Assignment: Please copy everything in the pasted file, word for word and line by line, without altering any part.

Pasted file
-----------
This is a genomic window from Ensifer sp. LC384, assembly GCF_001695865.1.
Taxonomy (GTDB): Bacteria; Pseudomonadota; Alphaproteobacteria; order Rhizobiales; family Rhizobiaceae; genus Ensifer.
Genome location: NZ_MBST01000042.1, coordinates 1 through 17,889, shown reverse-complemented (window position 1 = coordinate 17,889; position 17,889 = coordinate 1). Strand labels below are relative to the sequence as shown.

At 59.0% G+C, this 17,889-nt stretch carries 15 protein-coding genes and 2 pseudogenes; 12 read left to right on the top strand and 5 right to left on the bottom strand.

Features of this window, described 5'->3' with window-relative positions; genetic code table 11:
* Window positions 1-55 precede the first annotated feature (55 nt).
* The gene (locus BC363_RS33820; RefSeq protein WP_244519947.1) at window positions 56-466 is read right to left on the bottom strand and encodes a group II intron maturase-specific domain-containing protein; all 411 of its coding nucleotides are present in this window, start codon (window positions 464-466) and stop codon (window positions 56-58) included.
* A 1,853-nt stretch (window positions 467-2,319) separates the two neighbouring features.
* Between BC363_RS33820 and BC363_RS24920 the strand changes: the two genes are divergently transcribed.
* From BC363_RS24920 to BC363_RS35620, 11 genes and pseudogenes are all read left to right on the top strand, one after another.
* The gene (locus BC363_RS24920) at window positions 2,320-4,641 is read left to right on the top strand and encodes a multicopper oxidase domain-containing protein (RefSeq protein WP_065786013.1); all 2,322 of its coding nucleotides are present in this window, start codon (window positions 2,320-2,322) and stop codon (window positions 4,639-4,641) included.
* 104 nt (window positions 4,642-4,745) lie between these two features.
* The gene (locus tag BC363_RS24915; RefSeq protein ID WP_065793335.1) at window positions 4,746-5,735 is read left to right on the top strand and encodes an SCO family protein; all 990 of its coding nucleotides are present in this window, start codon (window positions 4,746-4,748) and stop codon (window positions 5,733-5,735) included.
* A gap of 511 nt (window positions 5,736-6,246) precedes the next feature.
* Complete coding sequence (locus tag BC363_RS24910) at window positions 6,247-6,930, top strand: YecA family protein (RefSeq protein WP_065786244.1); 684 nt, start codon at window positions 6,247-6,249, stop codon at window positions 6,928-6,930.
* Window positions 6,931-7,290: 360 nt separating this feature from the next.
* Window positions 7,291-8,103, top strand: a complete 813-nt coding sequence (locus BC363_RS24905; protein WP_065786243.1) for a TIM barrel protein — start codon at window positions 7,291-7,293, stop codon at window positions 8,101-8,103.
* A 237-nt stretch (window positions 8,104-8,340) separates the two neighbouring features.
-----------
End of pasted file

This is a genomic window from Ensifer sp. LC384, assembly GCF_001695865.1.
Taxonomy (GTDB): Bacteria; Pseudomonadota; Alphaproteobacteria; order Rhizobiales; family Rhizobiaceae; genus Ensifer.
Genome location: NZ_MBST01000042.1, coordinates 1 through 17,889, shown reverse-complemented (window position 1 = coordinate 17,889; position 17,889 = coordinate 1). Strand labels below are relative to the sequence as shown.

At 59.0% G+C, this 17,889-nt stretch carries 15 protein-coding genes and 2 pseudogenes; 12 read left to right on the top strand and 5 right to left on the bottom strand.

Features of this window, described 5'->3' with window-relative positions; genetic code table 11:
* Window positions 1-55 precede the first annotated feature (55 nt).
* The gene (locus BC363_RS33820; RefSeq protein WP_244519947.1) at window positions 56-466 is read right to left on the bottom strand and encodes a group II intron maturase-specific domain-containing protein; all 411 of its coding nucleotides are present in this window, start codon (window positions 464-466) and stop codon (window positions 56-58) included.
* A 1,853-nt stretch (window positions 467-2,319) separates the two neighbouring features.
* Between BC363_RS33820 and BC363_RS24920 the strand changes: the two genes are divergently transcribed.
* From BC363_RS24920 to BC363_RS35620, 11 genes and pseudogenes are all read left to right on the top strand, one after another.
* The gene (locus BC363_RS24920) at window positions 2,320-4,641 is read left to right on the top strand and encodes a multicopper oxidase domain-containing protein (RefSeq protein WP_065786013.1); all 2,322 of its coding nucleotides are present in this window, start codon (window positions 2,320-2,322) and stop codon (window positions 4,639-4,641) included.
* 104 nt (window positions 4,642-4,745) lie between these two features.
* The gene (locus tag BC363_RS24915; RefSeq protein ID WP_065793335.1) at window positions 4,746-5,735 is read left to right on the top strand and encodes an SCO family protein; all 990 of its coding nucleotides are present in this window, start codon (window positions 4,746-4,748) and stop codon (window positions 5,733-5,735) included.
* A gap of 511 nt (window positions 5,736-6,246) precedes the next feature.
* Complete coding sequence (locus tag BC363_RS24910) at window positions 6,247-6,930, top strand: YecA family protein (RefSeq protein WP_065786244.1); 684 nt, start codon at window positions 6,247-6,249, stop codon at window positions 6,928-6,930.
* Window positions 6,931-7,290: 360 nt separating this feature from the next.
* Window positions 7,291-8,103, top strand: a complete 813-nt coding sequence (locus BC363_RS24905; protein WP_065786243.1) for a TIM barrel protein — start codon at window positions 7,291-7,293, stop codon at window positions 8,101-8,103.
* A 237-nt stretch (window positions 8,104-8,340) separates the two neighbouring features.